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Testing API Versions

 
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Welcome Mark!

I skimmed the TOC and reviewed the "teaser" info available.  I don't see any references to API versions.  The concept of versioning is important to some folks in the Microservices/Web API world especially for larger implementations.  As you reference a large project related to the HMRC tax platform, I'm wondering if you have any tips/thoughts on API versioning as well as any strategies for testing various versions of the APIs.  
 
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I had the same dilemma, in my previous project it became so apparent testing a multitude of  different
API versions became a nightmare, unfortunately, we had to live through that.
 
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Caveat: I'm just spitballing an idea, but...

The one thing that comes to mind is separating intent from implementation. From a user's perspective, they shouldn't have to worry about what version of an API they're using. As long as they can achieve the same goal, which API version is getting hit shouldn't matter.

From an tester's/implementer's perspective, it should be easy to switch from using one version to another by means of an abstraction mechanism, like an adapter. If I were to imagine what would make it easy to test different versions of APIs, I'd have a common "intent-based" caller that could take any version-specific adapter, make the API call through the adapter and check that the expected response is returned. If there was any condition that was specific to an API version, that would be covered in a version-specific test.

 
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Hi Brian,

That's a fair point to make about the book in that it doesn't explicity discuss versioning with in APIs and how that impacts testing.

I think the reason I didn't cover it is because it depends on how version APIs are handled. My question would be are older versions of API still being worked upon or are they kept as legacy for end users *or* are older versions still being regularly changed and updated. I've experienced both and how that process works informed the strategy.

If older versions of APIs are not actively worked upon, but we still need to ensure that new changes don't impact older versions, then automation is an effective approach. Automation for me serves as change detection. I create specific, targeted, automated checks that aren't meant to exhaustively test each version but to cover the highest risks and key functionality that, if the automation reports failures back to me, I can then carry out further exploratory based testing to learn more.

If older versions are actively being worked upon. Then once again automation takes an important role because merging versions that have distinct changes in them to create newer versions has the potential to throw up unwanted changes. But additionally I would add testing API designs and exploratory testing to dig deeper into why we are working in a given way and to identify and explore risks as new changes come in. Basically treating any change to any version of an API as a new functionality that has to be explored rigourously to understand what is going on.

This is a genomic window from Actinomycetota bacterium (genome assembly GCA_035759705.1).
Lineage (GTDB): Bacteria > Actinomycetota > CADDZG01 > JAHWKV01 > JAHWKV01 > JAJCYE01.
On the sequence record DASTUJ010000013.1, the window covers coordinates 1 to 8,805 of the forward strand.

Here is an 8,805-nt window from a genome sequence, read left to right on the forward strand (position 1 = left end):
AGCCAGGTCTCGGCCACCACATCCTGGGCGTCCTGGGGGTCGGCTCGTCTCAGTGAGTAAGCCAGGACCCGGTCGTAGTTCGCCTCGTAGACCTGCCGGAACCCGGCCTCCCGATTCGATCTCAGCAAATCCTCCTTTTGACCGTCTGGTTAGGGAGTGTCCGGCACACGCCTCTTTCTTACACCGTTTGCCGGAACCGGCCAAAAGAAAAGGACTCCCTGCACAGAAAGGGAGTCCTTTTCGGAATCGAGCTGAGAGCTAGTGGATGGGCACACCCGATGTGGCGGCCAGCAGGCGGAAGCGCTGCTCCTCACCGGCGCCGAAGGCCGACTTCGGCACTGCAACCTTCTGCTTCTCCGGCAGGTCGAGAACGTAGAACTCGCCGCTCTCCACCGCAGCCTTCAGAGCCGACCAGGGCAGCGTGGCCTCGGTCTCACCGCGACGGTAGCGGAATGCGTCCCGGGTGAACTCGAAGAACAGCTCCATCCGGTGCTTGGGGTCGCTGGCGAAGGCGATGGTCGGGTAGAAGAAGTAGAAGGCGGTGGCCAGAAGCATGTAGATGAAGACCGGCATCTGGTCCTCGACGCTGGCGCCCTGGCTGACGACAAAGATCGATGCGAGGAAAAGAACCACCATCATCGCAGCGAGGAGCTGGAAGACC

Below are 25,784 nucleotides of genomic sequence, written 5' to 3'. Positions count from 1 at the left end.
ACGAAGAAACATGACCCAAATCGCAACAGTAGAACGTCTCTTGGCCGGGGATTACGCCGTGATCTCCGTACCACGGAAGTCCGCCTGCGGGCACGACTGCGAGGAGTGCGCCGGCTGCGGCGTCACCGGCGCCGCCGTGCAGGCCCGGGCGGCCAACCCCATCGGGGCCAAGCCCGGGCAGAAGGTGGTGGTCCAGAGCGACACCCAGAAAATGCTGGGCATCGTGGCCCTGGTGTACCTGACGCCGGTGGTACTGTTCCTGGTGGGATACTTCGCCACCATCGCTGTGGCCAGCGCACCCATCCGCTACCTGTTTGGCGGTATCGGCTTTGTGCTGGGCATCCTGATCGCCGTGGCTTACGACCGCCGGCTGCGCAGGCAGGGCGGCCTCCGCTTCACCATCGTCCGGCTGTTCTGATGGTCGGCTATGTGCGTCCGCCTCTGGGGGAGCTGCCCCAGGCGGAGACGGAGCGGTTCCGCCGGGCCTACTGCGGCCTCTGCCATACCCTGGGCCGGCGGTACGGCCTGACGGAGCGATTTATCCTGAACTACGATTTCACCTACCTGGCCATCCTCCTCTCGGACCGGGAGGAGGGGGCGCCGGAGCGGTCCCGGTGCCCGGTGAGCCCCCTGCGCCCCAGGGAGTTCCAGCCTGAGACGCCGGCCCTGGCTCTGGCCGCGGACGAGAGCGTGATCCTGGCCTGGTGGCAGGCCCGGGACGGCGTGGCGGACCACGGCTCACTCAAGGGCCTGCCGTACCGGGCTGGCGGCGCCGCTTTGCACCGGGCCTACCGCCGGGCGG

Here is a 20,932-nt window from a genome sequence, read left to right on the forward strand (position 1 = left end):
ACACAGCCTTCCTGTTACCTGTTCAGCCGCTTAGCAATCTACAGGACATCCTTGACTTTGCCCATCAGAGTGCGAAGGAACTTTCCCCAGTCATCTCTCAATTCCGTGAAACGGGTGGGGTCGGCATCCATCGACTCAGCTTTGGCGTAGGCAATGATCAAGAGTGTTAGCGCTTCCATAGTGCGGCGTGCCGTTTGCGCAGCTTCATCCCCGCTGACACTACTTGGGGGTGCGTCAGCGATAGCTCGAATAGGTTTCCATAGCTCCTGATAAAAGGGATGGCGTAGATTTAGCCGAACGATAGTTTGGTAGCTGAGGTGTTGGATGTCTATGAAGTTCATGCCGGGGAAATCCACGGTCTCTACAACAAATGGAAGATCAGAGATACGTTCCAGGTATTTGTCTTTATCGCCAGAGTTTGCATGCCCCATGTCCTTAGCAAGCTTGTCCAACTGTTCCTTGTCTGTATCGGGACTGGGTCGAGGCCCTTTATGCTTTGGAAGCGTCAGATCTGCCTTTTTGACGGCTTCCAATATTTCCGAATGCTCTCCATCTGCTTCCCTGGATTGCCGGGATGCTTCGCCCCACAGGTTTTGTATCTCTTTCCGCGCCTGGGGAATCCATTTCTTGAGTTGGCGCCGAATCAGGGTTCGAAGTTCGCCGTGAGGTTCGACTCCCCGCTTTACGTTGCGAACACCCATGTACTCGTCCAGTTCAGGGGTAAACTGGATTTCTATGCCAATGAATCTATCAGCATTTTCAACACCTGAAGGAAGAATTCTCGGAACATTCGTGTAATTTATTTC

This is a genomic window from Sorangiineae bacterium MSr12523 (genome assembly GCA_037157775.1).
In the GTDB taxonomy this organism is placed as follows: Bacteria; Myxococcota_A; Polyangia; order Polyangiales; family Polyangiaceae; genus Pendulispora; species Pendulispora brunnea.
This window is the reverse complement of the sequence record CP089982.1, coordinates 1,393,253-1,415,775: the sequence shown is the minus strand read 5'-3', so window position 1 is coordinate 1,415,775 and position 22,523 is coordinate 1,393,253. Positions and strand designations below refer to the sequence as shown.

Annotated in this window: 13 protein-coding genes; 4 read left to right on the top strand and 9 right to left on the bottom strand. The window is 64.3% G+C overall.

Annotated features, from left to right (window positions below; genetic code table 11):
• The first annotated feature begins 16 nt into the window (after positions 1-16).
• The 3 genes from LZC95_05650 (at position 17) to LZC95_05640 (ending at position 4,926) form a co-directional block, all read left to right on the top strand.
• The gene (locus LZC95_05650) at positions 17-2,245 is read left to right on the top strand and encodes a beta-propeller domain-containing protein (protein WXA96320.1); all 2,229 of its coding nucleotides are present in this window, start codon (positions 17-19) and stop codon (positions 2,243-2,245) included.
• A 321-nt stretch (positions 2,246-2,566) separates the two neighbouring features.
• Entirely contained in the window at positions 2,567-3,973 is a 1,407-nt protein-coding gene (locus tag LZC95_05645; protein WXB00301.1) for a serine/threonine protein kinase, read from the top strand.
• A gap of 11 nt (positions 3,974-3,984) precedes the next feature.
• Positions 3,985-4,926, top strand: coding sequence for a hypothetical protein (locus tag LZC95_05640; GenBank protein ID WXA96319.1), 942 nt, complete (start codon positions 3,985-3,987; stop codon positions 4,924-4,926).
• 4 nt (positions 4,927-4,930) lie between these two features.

Brian Burress
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Mark Winteringham wrote:Hi Brian,

I think the reason I didn't cover it is because it depends on how version APIs are handled. My question would be are older versions of API still being worked upon or are they kept as legacy for end users *or* are older versions still being regularly changed and updated. I've experienced both and how that process works informed the strategy.



I don't have a current context to give you an answer.  I've run into both situations and sometimes at the same time - i.e. some older APIs getting actively work while some getting kept until older client versions get updated.  I would expect the older versions being more needed for legacy support of old clients as also in my experience is that API developers can help by designing changes to not break the contract, per se, in the first place in order to avoid any versioning of the API being needed in the first place which helps avoid multiple active versions.
 
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You would hope most places would put older versions of applications into legacy/maintenance mode but I have definitely experienced the later, which was a real headache. If I could go back to that project though I would focus more on why that choice has many risks to it rather than try and plug all the gaps of the leaky ship with shallow testing. But reality can bite hard sometimes
 
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Mark Winteringham wrote:Automation for me serves as change detection. I create specific, targeted, automated checks that aren't meant to exhaustively test each version but to cover the highest risks and key functionality that, if the automation reports failures back to me, I can then carry out further exploratory based testing to learn more.


I really like your balanced approach with automation and exploratory testing. I think too often, the testing practice teams follow do too little of each, manually testing what could be automated, thus leaving little to no time to do exploratory testing for things you wouldn't or can't automate.
 
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